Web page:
Server virtualisation is being adopted at a rapid rate across European organisations, research by IDC’s European Systems and Infrastructure Research Group has found.
The research found that on average 7pc of installed servers for the sample surveyed are virtualised, 69pc of servers purchased in the past 12 months were virtualised and it is forecast that 49pc of new servers purchased next year will be virtualized.
The services industry in particular were heavily using server virtualisation, with Linux representing the most likely target for virtualisation, closely followed by Windows. Rack-optimised servers dominated survey respondents’ virtual server environment, followed by blades servers.
“Virtual server technology has been a feature of IT systems for a very long time, having started in the mainframe data centre as a way to create logical partitions within a large computing resource so that each partition could run a specific workload without interfering with the others,” said Nathaniel Martinez, program manager with IDC.
“However, faced with mounting pressure to constantly deliver new applications at a lower cost, more rapidly and with a higher level of availability, enterprise data centres naturally turn to server virtualisation to optimise IT resources.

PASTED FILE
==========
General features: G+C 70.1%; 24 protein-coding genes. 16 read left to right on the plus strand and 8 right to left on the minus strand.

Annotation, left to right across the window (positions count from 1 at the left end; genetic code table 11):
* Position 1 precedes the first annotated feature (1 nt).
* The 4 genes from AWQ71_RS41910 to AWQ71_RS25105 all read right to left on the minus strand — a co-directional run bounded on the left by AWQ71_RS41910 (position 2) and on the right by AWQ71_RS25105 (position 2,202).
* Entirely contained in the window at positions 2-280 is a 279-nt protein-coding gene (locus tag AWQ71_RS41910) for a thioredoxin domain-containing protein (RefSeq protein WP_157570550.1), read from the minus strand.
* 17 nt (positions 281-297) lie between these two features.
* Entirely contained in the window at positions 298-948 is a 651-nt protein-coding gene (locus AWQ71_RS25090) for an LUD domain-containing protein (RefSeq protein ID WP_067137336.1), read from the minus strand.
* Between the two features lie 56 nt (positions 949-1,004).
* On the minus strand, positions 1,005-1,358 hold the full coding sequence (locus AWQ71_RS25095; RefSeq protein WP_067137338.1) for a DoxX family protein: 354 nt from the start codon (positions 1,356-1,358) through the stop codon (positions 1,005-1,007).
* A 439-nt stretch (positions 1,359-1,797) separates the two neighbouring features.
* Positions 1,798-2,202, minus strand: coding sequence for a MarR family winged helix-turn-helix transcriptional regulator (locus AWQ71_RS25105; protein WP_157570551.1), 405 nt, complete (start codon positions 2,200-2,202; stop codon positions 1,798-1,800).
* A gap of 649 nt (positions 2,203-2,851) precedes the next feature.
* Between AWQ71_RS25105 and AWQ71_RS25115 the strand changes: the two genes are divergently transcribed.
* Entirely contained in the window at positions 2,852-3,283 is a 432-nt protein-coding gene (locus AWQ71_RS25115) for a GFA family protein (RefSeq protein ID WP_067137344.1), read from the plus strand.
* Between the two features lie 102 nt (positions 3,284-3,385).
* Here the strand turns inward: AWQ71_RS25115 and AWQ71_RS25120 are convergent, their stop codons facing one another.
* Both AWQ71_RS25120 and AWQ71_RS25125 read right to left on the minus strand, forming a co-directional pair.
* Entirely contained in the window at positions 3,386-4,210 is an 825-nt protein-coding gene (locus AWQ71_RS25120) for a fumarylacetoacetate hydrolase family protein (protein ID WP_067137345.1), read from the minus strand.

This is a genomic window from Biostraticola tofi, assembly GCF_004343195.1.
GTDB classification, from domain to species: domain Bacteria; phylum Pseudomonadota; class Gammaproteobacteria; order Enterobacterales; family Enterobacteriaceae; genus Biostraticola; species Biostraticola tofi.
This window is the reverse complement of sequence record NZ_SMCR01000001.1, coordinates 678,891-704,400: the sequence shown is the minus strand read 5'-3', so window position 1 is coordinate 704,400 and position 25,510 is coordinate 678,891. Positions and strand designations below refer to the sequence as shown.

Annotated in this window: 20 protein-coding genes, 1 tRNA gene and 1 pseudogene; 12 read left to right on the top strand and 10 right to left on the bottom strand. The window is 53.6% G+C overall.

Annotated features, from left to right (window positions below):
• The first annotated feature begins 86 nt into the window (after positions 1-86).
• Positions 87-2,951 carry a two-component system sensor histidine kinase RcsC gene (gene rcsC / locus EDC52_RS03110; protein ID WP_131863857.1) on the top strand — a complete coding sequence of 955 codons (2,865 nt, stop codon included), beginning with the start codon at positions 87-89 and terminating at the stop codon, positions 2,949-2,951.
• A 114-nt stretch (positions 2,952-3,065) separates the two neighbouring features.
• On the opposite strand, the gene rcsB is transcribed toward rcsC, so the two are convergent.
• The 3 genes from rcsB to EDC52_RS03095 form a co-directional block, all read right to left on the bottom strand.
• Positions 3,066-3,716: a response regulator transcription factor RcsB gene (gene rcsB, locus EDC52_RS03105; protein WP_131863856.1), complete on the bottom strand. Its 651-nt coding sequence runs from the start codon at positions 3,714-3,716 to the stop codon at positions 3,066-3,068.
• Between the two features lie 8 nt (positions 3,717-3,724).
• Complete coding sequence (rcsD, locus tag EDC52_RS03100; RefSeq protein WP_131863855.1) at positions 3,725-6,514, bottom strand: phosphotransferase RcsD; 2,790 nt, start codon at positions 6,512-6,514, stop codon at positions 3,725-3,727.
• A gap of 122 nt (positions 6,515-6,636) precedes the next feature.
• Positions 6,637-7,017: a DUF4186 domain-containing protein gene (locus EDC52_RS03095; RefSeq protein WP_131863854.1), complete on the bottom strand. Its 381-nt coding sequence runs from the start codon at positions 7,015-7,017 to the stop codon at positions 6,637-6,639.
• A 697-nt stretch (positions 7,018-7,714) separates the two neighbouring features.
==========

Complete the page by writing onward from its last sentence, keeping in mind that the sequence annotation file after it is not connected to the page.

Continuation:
“European organizations surveyed view the virtualization of system resources as a technology that has the potential to change the dynamics through which organizations consume IT resources,” said Martinez. “And, in many ways, it is quickly becoming a de facto component of their IT fabric.”
Overall, IDC anticipates the number of virtualized servers to grow by a compound annual growth rate (CAGR) of 55pc to 1.1 million shipments in 2011, representing 52pc of the forecast 2,197,000 server shipments for that period.
IDC forecasts customer revenue from virtualized server sales in Western Europe will grow from US$948m in 2006 to US$5.5bn in 2011, corresponding to a 41pc five-year CAGR.
The IDC research is based on a survey of 102 European IT directors and managers that have implemented server virtualisation within their organizations.
By Niall Byrne